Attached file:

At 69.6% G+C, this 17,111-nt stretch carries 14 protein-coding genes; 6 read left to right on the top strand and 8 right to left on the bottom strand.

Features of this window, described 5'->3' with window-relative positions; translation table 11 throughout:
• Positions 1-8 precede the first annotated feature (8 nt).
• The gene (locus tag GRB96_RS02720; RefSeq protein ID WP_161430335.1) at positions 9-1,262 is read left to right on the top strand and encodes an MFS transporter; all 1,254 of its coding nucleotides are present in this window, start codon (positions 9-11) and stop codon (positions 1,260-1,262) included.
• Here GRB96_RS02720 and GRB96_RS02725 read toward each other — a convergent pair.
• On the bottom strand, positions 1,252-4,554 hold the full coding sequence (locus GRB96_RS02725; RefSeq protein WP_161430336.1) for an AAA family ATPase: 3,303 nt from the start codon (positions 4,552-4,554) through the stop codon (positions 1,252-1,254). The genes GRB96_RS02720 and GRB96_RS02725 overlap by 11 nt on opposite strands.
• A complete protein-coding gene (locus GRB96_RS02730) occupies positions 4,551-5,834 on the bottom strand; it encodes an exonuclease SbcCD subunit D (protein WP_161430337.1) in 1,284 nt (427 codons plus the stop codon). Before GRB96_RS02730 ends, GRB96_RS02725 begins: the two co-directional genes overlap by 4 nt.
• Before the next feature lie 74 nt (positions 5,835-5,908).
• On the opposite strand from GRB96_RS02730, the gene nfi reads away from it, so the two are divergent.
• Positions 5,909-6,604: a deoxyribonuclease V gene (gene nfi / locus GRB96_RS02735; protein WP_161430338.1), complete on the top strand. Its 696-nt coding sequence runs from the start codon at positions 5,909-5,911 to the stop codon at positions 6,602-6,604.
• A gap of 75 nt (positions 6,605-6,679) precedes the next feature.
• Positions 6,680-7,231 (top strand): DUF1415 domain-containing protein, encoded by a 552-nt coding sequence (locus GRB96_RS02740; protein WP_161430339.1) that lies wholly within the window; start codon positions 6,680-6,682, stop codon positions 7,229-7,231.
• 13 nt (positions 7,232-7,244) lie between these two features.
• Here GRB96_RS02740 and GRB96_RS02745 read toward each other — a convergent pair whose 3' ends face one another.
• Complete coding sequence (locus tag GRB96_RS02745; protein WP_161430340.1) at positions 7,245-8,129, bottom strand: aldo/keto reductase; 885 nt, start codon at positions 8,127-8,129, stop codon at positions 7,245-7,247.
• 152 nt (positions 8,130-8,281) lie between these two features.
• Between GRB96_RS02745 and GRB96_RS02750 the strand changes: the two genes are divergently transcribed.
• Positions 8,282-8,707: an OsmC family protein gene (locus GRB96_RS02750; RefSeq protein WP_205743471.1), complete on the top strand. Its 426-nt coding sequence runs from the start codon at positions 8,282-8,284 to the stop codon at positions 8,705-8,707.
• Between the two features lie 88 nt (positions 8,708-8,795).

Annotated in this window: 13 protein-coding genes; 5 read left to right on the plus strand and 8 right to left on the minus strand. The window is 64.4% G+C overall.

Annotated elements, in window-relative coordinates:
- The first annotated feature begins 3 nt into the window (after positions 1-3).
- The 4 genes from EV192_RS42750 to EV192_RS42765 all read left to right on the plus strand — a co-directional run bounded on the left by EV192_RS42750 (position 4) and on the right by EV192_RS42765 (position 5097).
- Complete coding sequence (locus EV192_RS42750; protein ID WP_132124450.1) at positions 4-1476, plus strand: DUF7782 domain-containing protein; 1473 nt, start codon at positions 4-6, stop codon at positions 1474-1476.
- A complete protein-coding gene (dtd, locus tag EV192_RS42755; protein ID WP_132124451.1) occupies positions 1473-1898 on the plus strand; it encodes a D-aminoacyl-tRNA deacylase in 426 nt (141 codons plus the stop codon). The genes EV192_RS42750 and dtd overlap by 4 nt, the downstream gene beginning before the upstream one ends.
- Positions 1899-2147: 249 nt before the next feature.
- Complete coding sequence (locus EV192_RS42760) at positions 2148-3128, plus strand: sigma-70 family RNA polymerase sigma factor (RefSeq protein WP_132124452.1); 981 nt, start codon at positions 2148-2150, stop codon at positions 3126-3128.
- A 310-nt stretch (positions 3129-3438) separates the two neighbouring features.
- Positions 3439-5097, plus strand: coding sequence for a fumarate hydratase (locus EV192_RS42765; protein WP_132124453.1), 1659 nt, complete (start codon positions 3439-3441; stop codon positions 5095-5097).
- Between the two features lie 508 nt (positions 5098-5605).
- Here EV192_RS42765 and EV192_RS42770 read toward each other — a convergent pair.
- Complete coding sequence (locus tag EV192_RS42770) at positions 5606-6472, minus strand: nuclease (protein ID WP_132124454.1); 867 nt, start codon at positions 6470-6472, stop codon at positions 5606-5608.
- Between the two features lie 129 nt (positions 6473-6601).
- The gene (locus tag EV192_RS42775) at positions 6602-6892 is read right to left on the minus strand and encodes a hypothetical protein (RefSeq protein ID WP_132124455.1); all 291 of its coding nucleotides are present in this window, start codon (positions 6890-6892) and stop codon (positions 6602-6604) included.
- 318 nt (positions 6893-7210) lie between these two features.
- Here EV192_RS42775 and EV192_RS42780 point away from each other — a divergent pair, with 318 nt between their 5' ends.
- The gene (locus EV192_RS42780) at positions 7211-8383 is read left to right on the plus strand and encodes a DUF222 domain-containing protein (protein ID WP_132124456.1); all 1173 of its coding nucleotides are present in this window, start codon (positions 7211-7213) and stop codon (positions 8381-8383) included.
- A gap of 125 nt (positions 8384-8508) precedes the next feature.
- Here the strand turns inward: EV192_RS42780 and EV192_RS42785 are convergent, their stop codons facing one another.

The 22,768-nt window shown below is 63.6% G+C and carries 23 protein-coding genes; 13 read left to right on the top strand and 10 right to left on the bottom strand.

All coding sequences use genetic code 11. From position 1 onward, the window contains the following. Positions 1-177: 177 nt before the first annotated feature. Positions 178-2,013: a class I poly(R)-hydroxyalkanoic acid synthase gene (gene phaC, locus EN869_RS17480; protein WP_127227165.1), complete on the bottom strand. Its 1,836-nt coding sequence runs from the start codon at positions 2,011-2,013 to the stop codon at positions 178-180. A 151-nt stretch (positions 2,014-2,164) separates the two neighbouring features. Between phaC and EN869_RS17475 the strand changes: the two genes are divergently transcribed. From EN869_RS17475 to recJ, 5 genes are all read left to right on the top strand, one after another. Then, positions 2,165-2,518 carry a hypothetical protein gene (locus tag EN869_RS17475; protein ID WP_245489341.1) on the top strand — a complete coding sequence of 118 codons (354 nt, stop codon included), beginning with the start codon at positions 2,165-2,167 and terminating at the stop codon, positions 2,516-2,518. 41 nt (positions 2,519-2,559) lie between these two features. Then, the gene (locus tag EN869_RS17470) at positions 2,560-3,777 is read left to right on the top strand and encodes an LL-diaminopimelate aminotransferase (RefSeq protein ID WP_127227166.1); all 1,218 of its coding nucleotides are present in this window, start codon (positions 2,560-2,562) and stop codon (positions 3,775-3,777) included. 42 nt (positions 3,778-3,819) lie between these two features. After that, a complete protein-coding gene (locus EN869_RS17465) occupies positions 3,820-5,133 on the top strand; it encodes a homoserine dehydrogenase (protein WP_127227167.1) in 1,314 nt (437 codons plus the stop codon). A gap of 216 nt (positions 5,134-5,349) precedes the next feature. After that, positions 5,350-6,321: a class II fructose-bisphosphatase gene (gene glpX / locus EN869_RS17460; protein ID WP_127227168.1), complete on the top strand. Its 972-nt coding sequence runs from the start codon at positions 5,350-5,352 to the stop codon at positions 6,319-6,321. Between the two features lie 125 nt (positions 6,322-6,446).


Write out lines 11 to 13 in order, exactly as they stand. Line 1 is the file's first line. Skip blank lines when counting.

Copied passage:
• A gap of 75 nt (positions 6,605-6,679) precedes the next feature.
• Positions 6,680-7,231 (top strand): DUF1415 domain-containing protein, encoded by a 552-nt coding sequence (locus GRB96_RS02740; protein WP_161430339.1) that lies wholly within the window; start codon positions 6,680-6,682, stop codon positions 7,229-7,231.
• 13 nt (positions 7,232-7,244) lie between these two features.